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Higher Heights for America

BROOKLYN (January 26, 2022) –Today, amidst widespread reports that Supreme Court Justice Stephen Breyer will retire when the current term ends this summer, names for his replacement have already begun circulating.

Biden vowed to put a Black woman on the Supreme Court on the campaign trail, which would be a historic first.

In conjunction with Change ResearchHigher Heights the only national organization exclusively dedicated to harnessing Black women’s political power from the voting booth to elected office, conducted a poll this month of 500 Black women voters. When asked about the future of the Supreme Court, 86% of Black women voters say they support prioritizing nominating the first Black woman to the Supreme Court when the next seat becomes available.

There is a great deal at stake for this next Supreme Court nomination, and Higher Heights wants to ensure that the voices of Black women are at the forefront of these decisions.

“Black women are a pivotal voting bloc, and this polling data lays out why the time is now for a Black woman justice on the Supreme Court,” said Glynda C. Carr, President, and CEO of Higher Heights. “Black women have shown how powerful our activism and organizing can be in politics, yet we are still grossly underrepresented in leadership on every level. There are zero Black women on the Supreme Court, zero Black women in the Senate, zero Black women Governors, and zero Black women have ever served as President of this country. There is no doubt that Black women are uniquely qualified to lead in these roles, and we call on President Biden to address this major gap in representation and ensure that our country’s leadership is fully reflective of the people it serves, beginning with our nation’s highest court.”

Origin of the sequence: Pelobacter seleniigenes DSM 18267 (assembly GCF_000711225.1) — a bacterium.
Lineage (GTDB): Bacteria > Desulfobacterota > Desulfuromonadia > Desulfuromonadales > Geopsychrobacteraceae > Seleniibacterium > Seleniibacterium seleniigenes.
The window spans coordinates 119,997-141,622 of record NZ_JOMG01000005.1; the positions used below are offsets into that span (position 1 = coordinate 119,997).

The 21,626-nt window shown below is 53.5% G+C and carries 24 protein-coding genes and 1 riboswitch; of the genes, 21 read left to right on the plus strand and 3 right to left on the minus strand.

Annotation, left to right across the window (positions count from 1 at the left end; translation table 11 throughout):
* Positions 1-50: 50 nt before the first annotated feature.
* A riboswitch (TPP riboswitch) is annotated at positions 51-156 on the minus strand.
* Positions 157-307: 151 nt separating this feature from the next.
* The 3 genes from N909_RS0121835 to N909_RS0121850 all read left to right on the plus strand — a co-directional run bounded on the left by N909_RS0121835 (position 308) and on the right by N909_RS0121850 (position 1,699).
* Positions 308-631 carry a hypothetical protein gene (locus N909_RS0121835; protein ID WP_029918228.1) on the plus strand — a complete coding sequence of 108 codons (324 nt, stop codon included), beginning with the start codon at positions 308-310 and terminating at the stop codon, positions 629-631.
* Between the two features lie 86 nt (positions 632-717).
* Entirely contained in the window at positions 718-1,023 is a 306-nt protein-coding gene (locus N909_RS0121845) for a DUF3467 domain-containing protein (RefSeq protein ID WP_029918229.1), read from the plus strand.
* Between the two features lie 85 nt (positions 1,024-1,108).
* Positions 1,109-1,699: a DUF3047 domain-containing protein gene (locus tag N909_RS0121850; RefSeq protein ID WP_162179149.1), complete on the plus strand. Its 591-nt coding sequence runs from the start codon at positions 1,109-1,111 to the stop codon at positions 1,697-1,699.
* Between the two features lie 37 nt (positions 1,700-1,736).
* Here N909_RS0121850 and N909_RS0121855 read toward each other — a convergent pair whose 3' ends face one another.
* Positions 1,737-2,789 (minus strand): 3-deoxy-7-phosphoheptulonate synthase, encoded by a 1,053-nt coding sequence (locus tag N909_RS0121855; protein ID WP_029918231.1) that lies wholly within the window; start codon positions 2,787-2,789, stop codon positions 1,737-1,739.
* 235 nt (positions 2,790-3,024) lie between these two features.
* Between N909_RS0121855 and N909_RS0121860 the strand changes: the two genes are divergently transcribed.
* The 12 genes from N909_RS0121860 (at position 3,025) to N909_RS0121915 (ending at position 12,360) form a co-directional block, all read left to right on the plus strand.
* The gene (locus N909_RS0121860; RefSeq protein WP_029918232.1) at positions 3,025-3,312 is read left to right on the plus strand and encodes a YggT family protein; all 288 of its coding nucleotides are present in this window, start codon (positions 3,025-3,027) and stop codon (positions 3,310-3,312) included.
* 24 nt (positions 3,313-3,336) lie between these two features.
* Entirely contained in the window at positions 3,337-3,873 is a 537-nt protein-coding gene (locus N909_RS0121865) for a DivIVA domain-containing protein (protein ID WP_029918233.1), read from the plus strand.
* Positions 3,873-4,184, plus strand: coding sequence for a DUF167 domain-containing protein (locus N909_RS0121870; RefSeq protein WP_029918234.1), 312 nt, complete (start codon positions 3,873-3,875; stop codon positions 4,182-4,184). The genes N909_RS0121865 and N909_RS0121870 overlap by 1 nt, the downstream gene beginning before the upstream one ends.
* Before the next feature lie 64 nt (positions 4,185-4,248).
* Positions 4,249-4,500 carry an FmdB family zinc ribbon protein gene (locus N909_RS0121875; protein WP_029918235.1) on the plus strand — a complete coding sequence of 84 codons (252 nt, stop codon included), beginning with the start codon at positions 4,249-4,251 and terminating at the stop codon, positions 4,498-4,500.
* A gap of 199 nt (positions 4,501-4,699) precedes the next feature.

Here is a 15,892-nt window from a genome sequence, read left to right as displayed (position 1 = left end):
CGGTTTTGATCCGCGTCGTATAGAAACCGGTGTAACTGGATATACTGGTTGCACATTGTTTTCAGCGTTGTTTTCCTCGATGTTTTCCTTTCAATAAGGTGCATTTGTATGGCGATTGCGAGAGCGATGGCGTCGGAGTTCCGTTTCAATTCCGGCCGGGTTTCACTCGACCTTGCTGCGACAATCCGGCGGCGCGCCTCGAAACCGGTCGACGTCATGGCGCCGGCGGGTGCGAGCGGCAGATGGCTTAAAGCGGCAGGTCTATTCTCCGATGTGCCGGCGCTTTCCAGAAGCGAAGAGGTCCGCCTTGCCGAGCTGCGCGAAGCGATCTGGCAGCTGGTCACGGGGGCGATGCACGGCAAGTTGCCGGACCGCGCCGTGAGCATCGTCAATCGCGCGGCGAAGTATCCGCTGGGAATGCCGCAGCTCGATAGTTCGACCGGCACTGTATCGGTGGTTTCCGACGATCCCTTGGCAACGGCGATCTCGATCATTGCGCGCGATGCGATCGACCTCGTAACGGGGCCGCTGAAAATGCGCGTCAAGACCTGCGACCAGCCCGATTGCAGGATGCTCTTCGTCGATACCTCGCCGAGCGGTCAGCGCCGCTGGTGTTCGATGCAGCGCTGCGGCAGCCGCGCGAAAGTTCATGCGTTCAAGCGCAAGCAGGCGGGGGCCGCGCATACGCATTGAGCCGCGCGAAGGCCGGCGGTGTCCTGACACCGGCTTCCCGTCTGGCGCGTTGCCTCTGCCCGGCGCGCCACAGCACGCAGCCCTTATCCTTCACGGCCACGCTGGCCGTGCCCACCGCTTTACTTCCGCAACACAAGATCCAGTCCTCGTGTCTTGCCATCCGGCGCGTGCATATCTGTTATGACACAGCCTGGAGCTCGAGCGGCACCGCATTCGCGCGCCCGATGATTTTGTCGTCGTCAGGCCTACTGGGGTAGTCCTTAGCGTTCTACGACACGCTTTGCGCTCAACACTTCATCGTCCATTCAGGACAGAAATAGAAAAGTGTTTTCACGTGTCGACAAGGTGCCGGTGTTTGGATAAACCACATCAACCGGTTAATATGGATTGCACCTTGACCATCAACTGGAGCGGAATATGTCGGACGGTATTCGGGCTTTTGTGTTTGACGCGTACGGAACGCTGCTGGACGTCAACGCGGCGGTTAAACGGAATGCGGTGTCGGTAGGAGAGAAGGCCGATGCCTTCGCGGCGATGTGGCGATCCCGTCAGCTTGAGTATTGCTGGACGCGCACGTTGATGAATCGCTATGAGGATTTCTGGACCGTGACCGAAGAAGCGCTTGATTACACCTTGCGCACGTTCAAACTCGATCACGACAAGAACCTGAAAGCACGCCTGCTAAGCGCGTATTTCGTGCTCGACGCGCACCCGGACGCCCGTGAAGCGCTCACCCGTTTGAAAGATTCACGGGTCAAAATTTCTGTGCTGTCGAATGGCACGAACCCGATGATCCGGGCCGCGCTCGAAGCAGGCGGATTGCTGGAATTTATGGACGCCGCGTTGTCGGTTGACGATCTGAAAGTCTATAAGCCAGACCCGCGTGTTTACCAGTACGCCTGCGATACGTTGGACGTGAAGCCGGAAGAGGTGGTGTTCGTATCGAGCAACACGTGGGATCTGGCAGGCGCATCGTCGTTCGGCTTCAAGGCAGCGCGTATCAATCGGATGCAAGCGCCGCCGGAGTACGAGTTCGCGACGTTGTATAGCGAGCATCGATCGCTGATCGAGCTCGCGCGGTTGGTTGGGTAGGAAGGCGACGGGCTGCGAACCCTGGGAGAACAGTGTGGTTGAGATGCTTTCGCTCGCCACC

Additional information on this poll can be found here.  

Higher Heights for America is the only national organization providing Black women with a political home exclusively dedicated to harnessing their power to expand Black women’s elected representation and voting participation, and advance progressive policies from the voting booth to elected office and creating the environment for Black women to run, win and lead. For additional information, visit